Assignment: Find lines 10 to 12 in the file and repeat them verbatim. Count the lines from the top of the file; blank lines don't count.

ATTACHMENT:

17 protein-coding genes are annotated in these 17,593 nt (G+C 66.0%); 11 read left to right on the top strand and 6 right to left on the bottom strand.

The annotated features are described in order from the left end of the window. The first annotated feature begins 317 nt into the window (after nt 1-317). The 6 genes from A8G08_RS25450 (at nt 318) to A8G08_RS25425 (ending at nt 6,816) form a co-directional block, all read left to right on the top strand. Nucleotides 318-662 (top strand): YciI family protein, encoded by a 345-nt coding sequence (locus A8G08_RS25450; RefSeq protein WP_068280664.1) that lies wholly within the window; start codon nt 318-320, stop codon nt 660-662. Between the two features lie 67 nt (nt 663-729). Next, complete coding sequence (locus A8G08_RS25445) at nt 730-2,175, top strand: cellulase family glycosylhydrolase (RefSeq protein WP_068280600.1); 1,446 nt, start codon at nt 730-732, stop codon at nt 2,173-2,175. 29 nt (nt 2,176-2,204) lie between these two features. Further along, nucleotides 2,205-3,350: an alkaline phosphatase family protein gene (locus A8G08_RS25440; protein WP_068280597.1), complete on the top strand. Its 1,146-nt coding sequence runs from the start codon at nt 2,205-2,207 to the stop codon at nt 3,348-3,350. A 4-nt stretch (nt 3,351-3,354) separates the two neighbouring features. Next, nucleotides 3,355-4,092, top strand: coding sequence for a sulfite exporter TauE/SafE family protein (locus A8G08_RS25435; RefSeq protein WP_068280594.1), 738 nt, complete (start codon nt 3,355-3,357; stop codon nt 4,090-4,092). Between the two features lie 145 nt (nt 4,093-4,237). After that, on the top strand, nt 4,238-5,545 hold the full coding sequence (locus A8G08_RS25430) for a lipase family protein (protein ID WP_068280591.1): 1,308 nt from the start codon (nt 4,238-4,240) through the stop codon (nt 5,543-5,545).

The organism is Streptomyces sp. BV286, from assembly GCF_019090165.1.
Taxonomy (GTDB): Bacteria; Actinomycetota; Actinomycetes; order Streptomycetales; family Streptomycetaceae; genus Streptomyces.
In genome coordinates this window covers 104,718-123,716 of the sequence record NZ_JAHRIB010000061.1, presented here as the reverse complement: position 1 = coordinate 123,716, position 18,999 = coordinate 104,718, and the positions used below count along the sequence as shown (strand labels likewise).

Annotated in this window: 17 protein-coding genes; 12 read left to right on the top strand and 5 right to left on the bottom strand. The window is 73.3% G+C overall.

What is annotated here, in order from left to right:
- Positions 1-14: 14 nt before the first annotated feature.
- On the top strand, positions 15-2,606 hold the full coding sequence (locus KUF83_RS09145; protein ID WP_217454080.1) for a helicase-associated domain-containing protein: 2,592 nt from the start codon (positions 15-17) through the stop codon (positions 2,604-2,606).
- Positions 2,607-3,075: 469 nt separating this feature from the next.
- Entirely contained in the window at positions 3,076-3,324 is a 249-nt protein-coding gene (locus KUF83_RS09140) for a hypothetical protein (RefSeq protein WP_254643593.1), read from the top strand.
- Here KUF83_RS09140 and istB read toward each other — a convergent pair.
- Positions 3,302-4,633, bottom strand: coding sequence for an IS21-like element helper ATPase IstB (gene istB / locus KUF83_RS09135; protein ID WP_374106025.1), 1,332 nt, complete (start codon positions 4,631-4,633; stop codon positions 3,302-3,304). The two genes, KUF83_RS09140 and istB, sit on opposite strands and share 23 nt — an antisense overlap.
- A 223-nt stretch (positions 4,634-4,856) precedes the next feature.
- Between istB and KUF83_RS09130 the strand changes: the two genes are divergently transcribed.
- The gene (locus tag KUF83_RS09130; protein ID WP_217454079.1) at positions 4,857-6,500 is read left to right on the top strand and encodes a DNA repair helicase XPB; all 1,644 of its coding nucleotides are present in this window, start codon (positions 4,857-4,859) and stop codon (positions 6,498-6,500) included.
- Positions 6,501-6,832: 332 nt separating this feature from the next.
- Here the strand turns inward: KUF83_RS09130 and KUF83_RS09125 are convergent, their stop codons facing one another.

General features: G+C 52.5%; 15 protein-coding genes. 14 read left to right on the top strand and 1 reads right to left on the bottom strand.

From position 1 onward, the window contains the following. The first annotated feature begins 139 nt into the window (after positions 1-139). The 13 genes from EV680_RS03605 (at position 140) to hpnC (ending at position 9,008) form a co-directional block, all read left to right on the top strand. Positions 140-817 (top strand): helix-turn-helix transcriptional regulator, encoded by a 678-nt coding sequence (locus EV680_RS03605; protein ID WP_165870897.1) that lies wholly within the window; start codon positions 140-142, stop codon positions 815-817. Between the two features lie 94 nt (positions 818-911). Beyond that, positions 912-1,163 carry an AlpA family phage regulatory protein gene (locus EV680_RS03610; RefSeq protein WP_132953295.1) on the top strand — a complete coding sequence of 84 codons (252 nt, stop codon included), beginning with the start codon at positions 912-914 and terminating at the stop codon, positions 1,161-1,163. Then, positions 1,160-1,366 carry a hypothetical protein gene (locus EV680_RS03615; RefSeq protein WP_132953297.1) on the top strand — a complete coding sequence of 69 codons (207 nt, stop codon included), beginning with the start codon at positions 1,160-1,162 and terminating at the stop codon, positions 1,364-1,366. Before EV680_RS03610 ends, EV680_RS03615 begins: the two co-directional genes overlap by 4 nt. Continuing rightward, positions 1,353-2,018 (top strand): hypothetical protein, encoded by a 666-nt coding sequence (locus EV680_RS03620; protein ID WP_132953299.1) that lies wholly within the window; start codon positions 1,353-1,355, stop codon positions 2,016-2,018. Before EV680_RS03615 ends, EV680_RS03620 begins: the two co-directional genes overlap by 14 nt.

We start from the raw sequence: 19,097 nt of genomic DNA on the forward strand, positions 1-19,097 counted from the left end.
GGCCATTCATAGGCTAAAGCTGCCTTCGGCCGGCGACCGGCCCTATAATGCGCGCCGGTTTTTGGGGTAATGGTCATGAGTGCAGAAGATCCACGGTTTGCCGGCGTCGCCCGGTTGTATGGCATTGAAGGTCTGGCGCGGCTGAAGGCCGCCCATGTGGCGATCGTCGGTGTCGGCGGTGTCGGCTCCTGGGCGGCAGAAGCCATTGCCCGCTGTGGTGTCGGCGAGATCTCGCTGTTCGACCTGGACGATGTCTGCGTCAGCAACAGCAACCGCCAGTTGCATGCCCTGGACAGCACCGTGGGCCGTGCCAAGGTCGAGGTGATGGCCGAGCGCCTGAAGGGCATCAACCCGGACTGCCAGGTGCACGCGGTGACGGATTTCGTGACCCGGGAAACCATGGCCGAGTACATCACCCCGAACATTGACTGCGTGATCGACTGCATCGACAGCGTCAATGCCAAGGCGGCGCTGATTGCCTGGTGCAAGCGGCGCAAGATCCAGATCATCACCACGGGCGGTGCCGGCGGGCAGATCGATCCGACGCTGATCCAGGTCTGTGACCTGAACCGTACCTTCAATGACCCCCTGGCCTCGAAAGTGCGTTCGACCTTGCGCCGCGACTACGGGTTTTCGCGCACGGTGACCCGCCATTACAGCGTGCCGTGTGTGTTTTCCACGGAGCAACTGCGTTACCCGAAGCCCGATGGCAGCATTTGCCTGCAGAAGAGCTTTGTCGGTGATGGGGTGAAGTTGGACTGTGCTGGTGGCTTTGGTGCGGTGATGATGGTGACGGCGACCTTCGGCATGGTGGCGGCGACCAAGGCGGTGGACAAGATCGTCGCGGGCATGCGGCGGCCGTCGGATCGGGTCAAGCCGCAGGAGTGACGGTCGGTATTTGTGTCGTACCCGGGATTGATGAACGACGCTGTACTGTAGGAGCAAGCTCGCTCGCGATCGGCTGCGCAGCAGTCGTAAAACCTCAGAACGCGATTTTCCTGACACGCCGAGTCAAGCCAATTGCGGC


- Positions 2,607-3,075: 469 nt separating this feature from the next.
- Entirely contained in the window at positions 3,076-3,324 is a 249-nt protein-coding gene (locus KUF83_RS09140) for a hypothetical protein (RefSeq protein WP_254643593.1), read from the top strand.
- Here KUF83_RS09140 and istB read toward each other — a convergent pair.